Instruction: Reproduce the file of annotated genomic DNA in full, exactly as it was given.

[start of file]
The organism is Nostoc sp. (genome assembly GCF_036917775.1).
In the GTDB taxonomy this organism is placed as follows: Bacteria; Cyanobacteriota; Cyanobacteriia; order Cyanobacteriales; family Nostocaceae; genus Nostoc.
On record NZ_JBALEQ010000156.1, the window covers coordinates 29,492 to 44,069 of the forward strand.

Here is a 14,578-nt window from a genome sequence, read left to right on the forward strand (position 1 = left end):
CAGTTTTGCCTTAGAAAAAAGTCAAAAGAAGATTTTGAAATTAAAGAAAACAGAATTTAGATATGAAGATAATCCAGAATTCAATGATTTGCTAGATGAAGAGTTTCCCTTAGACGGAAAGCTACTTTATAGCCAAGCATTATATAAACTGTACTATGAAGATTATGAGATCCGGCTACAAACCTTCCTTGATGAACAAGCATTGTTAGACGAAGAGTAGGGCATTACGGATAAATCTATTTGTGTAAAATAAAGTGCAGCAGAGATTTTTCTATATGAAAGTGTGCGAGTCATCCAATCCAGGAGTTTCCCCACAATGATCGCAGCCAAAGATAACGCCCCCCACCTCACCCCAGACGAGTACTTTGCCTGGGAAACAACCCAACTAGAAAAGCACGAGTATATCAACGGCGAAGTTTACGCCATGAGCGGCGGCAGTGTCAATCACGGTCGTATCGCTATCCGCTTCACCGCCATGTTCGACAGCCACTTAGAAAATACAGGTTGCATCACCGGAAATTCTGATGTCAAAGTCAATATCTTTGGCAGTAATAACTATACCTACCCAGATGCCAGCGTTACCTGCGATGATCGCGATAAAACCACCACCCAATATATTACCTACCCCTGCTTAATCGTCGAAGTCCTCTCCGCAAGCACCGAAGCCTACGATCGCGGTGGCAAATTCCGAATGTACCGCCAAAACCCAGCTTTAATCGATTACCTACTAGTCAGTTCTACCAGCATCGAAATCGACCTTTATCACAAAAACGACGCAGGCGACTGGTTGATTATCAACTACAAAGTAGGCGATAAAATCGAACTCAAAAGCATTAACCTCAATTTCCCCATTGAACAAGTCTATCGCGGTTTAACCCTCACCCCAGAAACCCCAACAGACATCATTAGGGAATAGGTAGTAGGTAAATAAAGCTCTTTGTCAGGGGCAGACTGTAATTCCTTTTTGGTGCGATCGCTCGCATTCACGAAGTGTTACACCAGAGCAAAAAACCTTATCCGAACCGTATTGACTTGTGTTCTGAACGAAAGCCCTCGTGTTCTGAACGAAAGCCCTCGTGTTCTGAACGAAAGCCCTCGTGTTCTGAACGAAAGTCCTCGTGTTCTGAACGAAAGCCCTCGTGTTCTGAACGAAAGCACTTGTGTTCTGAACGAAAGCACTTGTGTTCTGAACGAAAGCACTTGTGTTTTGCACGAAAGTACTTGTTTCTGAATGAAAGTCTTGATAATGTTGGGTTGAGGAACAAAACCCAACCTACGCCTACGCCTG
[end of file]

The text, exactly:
The organism is Nostoc sp. (genome assembly GCF_036917775.1).
In the GTDB taxonomy this organism is placed as follows: Bacteria; Cyanobacteriota; Cyanobacteriia; order Cyanobacteriales; family Nostocaceae; genus Nostoc.
On record NZ_JBALEQ010000156.1, the window covers coordinates 29,492 to 44,069 of the forward strand.

Here is a 14,578-nt window from a genome sequence, read left to right on the forward strand (position 1 = left end):
CAGTTTTGCCTTAGAAAAAAGTCAAAAGAAGATTTTGAAATTAAAGAAAACAGAATTTAGATATGAAGATAATCCAGAATTCAATGATTTGCTAGATGAAGAGTTTCCCTTAGACGGAAAGCTACTTTATAGCCAAGCATTATATAAACTGTACTATGAAGATTATGAGATCCGGCTACAAACCTTCCTTGATGAACAAGCATTGTTAGACGAAGAGTAGGGCATTACGGATAAATCTATTTGTGTAAAATAAAGTGCAGCAGAGATTTTTCTATATGAAAGTGTGCGAGTCATCCAATCCAGGAGTTTCCCCACAATGATCGCAGCCAAAGATAACGCCCCCCACCTCACCCCAGACGAGTACTTTGCCTGGGAAACAACCCAACTAGAAAAGCACGAGTATATCAACGGCGAAGTTTACGCCATGAGCGGCGGCAGTGTCAATCACGGTCGTATCGCTATCCGCTTCACCGCCATGTTCGACAGCCACTTAGAAAATACAGGTTGCATCACCGGAAATTCTGATGTCAAAGTCAATATCTTTGGCAGTAATAACTATACCTACCCAGATGCCAGCGTTACCTGCGATGATCGCGATAAAACCACCACCCAATATATTACCTACCCCTGCTTAATCGTCGAAGTCCTCTCCGCAAGCACCGAAGCCTACGATCGCGGTGGCAAATTCCGAATGTACCGCCAAAACCCAGCTTTAATCGATTACCTACTAGTCAGTTCTACCAGCATCGAAATCGACCTTTATCACAAAAACGACGCAGGCGACTGGTTGATTATCAACTACAAAGTAGGCGATAAAATCGAACTCAAAAGCATTAACCTCAATTTCCCCATTGAACAAGTCTATCGCGGTTTAACCCTCACCCCAGAAACCCCAACAGACATCATTAGGGAATAGGTAGTAGGTAAATAAAGCTCTTTGTCAGGGGCAGACTGTAATTCCTTTTTGGTGCGATCGCTCGCATTCACGAAGTGTTACACCAGAGCAAAAAACCTTATCCGAACCGTATTGACTTGTGTTCTGAACGAAAGCCCTCGTGTTCTGAACGAAAGCCCTCGTGTTCTGAACGAAAGCCCTCGTGTTCTGAACGAAAGTCCTCGTGTTCTGAACGAAAGCCCTCGTGTTCTGAACGAAAGCACTTGTGTTCTGAACGAAAGCACTTGTGTTCTGAACGAAAGCACTTGTGTTTTGCACGAAAGTACTTGTTTCTGAATGAAAGTCTTGATAATGTTGGGTTGAGGAACAAAACCCAACCTACGCCTACGCCTG